Work of breathing
Inspiratory pressure-time integral
Springer Online Journal Archives 1860-2000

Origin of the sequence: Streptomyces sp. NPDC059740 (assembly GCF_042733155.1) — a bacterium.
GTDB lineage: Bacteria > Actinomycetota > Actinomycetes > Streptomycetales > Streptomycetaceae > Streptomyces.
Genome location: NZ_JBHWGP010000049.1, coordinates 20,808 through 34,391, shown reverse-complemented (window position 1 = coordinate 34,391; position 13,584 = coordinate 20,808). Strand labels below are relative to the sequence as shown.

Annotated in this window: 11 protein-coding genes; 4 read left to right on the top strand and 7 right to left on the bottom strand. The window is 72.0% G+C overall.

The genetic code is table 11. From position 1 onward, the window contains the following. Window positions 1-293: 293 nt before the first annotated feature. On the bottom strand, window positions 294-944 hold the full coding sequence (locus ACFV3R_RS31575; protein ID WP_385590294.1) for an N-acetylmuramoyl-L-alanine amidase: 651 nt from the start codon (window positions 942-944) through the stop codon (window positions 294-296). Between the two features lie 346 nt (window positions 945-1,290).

Abstract We hypothesized that the viscoelastic properties of the respiratory system should have significant implications for the energetically optimal frequency of breathing, in view of the fact that these properties cause marked dependencies of overall system resistance and elastance on frequency. To test our hypothesis we simulated two models of canine and human respiratory system mechanics during sinusoidal breathing and calculated the inspiratory work ( $$\dot W$$ ) and pressure-time integral (PTI) per minute under both resting and exercise conditions. The two models were a two-compartment viscoelastic model and a single-compartment model. Requiring minute alveolar ventilation to be fixed, we found that both models predicted almost identical optimum breathing frequencies. The calculated PTI was very insensitive to increases in breathing frequency above the optimal frequencies, while $$\dot W$$ was found to increase slowly with frequency above its optimum. In contrast, both $$\dot W$$ and PTI increased sharply as frequency decreased below their respective optima. A sensitivity analysis showed that the model predictions were very insensitive to the elastance and resistance values chosen to characterize tissue viscoelasticity. We conclude that the $$\dot W$$ criterion for choosing the frequency of breathing is compatible with observations in nature, whereas the optimal frequency predictions of the PTI are rather too high. Both criteria allow for a fairly wide margin of choice in frequency above the optimum values without incurring excessive additional energy expenditure. Furthermore, contrary to our expectations, the viscoelastic properties of the respiratory system tissues do not pose a noticeable problem to the respiratory controller in terms of energy expenditure.
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